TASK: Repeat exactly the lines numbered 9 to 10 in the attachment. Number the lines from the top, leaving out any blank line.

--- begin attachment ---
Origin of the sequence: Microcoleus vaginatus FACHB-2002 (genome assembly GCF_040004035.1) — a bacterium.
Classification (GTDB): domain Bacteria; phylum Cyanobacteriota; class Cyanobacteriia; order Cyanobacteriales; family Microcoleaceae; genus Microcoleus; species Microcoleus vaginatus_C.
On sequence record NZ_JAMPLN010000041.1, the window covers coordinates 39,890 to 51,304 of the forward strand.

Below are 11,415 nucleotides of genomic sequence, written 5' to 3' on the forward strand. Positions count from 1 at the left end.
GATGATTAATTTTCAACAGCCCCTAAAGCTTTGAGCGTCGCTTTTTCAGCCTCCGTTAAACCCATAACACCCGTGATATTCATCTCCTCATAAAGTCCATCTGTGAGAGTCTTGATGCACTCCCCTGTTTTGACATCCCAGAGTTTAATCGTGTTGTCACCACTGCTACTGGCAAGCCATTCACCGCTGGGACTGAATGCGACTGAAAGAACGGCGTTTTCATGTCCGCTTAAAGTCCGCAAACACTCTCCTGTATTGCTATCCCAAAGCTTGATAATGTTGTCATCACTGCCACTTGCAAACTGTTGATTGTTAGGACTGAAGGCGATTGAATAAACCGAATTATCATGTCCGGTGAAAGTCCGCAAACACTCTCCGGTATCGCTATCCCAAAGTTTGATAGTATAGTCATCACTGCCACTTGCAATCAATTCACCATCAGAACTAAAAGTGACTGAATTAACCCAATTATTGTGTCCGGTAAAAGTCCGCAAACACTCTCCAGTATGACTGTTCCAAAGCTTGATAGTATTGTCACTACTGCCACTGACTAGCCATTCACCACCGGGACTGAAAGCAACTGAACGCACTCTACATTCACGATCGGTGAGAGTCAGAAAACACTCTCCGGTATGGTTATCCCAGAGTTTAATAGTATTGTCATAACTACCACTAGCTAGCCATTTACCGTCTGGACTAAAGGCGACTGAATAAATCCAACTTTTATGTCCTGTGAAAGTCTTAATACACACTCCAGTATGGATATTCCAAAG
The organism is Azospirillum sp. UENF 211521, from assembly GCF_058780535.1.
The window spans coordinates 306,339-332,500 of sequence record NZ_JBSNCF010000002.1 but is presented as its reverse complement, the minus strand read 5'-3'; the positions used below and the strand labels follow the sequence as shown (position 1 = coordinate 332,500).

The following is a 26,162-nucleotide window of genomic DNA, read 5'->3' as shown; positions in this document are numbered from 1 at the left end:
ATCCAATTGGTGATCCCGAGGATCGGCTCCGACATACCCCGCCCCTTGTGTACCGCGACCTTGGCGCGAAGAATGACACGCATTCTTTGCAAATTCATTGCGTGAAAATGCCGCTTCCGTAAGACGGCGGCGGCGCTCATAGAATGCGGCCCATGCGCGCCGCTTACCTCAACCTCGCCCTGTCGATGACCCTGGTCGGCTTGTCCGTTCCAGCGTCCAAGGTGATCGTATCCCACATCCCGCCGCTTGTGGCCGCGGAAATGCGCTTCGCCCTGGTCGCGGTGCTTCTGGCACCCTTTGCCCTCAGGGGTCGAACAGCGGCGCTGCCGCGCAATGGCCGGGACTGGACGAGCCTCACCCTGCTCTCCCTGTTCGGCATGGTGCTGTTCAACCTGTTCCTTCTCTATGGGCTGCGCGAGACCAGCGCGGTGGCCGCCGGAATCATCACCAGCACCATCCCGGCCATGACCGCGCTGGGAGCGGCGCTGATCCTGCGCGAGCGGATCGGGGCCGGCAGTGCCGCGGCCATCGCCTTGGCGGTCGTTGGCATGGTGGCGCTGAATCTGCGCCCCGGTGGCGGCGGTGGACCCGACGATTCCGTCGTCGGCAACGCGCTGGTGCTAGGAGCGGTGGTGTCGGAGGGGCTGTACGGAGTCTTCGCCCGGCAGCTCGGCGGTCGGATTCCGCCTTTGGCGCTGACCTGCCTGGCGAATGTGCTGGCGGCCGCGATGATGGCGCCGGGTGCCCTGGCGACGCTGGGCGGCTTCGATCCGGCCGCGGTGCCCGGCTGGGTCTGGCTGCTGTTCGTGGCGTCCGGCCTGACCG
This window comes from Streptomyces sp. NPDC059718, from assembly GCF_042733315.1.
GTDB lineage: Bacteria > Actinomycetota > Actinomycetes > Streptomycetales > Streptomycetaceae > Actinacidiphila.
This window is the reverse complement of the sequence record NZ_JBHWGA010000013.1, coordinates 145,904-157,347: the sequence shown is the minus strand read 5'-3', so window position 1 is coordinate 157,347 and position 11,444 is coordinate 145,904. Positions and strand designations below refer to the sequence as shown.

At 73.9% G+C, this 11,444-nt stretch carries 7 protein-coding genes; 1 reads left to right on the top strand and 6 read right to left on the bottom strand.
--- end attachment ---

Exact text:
ATCCAATTGGTGATCCCGAGGATCGGCTCCGACATACCCCGCCCCTTGTGTACCGCGACCTTGGCGCGAAGAATGACACGCATTCTTTGCAAATTCATTGCGTGAAAATGCCGCTTCCGTAAGACGGCGGCGGCGCTCATAGAATGCGGCCCATGCGCGCCGCTTACCTCAACCTCGCCCTGTCGATGACCCTGGTCGGCTTGTCCGTTCCAGCGTCCAAGGTGATCGTATCCCACATCCCGCCGCTTGTGGCCGCGGAAATGCGCTTCGCCCTGGTCGCGGTGCTTCTGGCACCCTTTGCCCTCAGGGGTCGAACAGCGGCGCTGCCGCGCAATGGCCGGGACTGGACGAGCCTCACCCTGCTCTCCCTGTTCGGCATGGTGCTGTTCAACCTGTTCCTTCTCTATGGGCTGCGCGAGACCAGCGCGGTGGCCGCCGGAATCATCACCAGCACCATCCCGGCCATGACCGCGCTGGGAGCGGCGCTGATCCTGCGCGAGCGGATCGGGGCCGGCAGTGCCGCGGCCATCGCCTTGGCGGTCGTTGGCATGGTGGCGCTGAATCTGCGCCCCGGTGGCGGCGGTGGACCCGACGATTCCGTCGTCGGCAACGCGCTGGTGCTAGGAGCGGTGGTGTCGGAGGGGCTGTACGGAGTCTTCGCCCGGCAGCTCGGCGGTCGGATTCCGCCTTTGGCGCTGACCTGCCTGGCGAATGTGCTGGCGGCCGCGATGATGGCGCCGGGTGCCCTGGCGACGCTGGGCGGCTTCGATCCGGCCGCGGTGCCCGGCTGGGTCTGGCTGCTGTTCGTGGCGTCCGGCCTGACCG
This window comes from Streptomyces sp. NPDC059718, from assembly GCF_042733315.1.